DRIFT: A CRIMINOLOGY OF THE CONTEMPORARY CRISIS
Presenter: Jeff Ferrell
Date: October 9
Whether hitching rides atop Mexican freight trains, wandering between one irregular Japanese job and another, traversing southern Europe in search of lost careers and aspirations, or navigating the netherworld of the North American temporary labor market, a new generation drifts amidst the predations of the late modern crisis - and portends instabilities yet to come. In this sense the defining motion of the late modern worlds does increasingly seem to be one of drift - drift spawned by both law and economy, and drift experienced as both spatial and normative dislocation. Yet many of those swept along by this anomic trajectory are not without their provisional maps; engaging their own drifting circumstances, they recall previous episodes of social drift, invent new forms of activism, and undertake uncertain episodes of deviance and transgression. In this context we would do well to recall the concept of drift from the criminological canon, to reanimate it with perspectives from other disciplines, and to consider its utility for imagining possibilities for progressive change.
TRYING POLYGAMY: COMPETING VALUES AND RIGHTS IN THE RECENT B.C. SUPREME COURT REFERENCE CASE
Presenter: Melanie Heath
Date: October 16
The Canadian Charter of Rights and Freedoms, a constitutional bill of rights adopted in 1982, represents a recent form of constitutionalism or the attempt to protect liberty through the design of political institutions. The Charter's adoption has meant increased conflict over rights claims. This lecture will consider fundamental tensions over competing rights and societal values in the recent B.C. Supreme Court reference case on whether Canada's law against polygamy is consistent with the Charter. Do the harms of polygamy justify the current law that bans it in Canada, eclipsing individual and civil rights? What are the limits of tolerance, or is "tolerance" a productive way to think about attitudes towards the practice of polygamy? What are the competing interests of gender equity in the practice of polygamy? This lecture will think about these questions in relation to another landmark case of competing rights, the recent Ontario Court of Appeal case over the decriminalization of prostitution.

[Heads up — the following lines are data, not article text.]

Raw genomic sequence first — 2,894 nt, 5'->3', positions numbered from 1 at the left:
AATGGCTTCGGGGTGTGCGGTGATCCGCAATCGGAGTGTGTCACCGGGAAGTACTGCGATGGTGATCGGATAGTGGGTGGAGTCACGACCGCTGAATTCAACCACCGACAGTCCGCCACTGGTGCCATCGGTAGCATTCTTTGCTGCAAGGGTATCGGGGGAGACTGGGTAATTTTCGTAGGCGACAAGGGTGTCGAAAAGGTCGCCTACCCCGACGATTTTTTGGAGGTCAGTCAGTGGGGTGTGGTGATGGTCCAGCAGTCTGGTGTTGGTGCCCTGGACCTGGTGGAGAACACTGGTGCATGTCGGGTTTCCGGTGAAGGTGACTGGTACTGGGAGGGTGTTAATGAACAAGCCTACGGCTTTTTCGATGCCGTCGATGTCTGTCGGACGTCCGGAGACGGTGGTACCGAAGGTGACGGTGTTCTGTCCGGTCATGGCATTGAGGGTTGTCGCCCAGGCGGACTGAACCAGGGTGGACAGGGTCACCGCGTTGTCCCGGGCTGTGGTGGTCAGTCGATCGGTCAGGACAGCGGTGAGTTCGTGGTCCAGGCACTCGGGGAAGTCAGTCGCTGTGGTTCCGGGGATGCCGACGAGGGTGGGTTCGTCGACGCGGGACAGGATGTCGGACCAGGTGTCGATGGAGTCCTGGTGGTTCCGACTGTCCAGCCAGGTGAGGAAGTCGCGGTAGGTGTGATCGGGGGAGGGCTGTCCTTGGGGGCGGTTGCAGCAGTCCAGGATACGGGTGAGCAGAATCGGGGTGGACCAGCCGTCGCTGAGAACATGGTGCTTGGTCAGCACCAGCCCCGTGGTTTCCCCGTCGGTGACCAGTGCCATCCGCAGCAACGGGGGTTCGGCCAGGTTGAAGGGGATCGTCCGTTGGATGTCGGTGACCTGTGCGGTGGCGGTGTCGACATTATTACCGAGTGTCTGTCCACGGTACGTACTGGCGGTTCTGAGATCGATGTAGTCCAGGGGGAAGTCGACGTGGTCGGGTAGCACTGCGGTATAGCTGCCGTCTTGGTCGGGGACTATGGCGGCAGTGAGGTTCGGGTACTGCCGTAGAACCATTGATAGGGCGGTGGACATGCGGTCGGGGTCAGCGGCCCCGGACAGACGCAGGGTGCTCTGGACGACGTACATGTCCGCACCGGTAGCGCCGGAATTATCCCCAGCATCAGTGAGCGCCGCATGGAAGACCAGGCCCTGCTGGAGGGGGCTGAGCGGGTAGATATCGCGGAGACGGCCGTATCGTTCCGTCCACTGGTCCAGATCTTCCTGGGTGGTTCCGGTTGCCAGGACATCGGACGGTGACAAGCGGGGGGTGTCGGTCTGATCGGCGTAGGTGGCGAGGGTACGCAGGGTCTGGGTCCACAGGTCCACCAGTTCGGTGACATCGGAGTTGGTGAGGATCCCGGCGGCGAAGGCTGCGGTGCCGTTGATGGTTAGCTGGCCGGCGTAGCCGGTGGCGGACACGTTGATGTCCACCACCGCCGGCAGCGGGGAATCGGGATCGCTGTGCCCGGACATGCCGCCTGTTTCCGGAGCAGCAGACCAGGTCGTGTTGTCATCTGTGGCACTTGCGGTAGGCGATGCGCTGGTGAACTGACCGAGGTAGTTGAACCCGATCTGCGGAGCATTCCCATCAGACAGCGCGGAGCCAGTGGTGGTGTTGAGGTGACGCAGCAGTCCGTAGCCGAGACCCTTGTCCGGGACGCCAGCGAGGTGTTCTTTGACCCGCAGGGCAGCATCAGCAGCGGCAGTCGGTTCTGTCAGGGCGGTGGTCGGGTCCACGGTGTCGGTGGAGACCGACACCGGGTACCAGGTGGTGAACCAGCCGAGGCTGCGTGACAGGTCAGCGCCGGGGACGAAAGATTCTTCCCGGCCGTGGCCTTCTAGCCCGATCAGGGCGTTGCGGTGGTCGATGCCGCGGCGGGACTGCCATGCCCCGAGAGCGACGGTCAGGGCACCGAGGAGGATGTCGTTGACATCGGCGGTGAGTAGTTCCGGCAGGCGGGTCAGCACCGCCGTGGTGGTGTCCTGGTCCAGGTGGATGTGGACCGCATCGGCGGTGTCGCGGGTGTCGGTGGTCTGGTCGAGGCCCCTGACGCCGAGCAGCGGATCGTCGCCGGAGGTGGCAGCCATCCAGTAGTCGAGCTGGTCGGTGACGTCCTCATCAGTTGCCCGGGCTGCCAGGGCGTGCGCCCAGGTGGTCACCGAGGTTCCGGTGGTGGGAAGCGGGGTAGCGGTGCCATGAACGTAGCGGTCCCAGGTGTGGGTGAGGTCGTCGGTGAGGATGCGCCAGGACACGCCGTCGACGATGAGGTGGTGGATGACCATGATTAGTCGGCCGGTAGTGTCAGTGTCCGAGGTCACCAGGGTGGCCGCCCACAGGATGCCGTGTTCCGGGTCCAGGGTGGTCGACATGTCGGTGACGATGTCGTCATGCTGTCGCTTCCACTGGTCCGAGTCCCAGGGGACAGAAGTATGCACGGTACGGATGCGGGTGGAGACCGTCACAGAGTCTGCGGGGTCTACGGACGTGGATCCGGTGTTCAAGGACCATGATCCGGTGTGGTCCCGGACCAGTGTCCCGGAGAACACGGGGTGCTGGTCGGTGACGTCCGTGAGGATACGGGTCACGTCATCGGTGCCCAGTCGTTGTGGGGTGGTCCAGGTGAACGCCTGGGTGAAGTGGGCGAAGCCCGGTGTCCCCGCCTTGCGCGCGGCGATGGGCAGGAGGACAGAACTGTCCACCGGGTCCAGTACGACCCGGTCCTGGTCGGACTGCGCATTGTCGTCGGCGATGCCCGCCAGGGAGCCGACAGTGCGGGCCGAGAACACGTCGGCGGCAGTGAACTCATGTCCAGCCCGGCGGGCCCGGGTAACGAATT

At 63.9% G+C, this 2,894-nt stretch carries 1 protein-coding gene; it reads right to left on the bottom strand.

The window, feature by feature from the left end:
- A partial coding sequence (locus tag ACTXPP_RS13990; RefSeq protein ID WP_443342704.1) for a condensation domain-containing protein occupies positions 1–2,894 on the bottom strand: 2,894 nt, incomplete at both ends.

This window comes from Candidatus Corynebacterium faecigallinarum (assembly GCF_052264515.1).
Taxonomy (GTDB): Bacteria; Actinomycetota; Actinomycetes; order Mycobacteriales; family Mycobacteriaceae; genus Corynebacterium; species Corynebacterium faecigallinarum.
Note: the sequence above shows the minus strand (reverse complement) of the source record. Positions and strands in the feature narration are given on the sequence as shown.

HARM REDUCTION, HUMAN RIGHTS, AND CANADA'S 'DRUG PROBLEM'
Presenter: Andrew Hathaway
Date: October 23
More than a century has passed since opium was criminalized to manage mounting fears about the threat posed by Chinese, and 90 years have gone by in Canada since cannabis was banned on overtly racist and misguided grounds as well. Public policy discussions about drug use have, arguably, progressed little, if at all, in the interim considering the federal government's commitment to upholding prohibition -- despite decades of evidence and common sense suggesting that the time has come to end the war on drugs. In this austere social climate it can be invigorating to reflect on the significance of academic knowledge, the role of universities, community engagement, and related topics of considerable importance to anyone considering a life in academia, or merely contemplating the impotence or potential opportunities and challenges presented by such work.
APOLOGIES FROM DEATH ROW: IMPLICATIONS FOR OFFENDERS, VICTIMS, AND THE CRIMINAL JUSTICE SYSTEM
Presenter: Judy Eaton
Date: October 30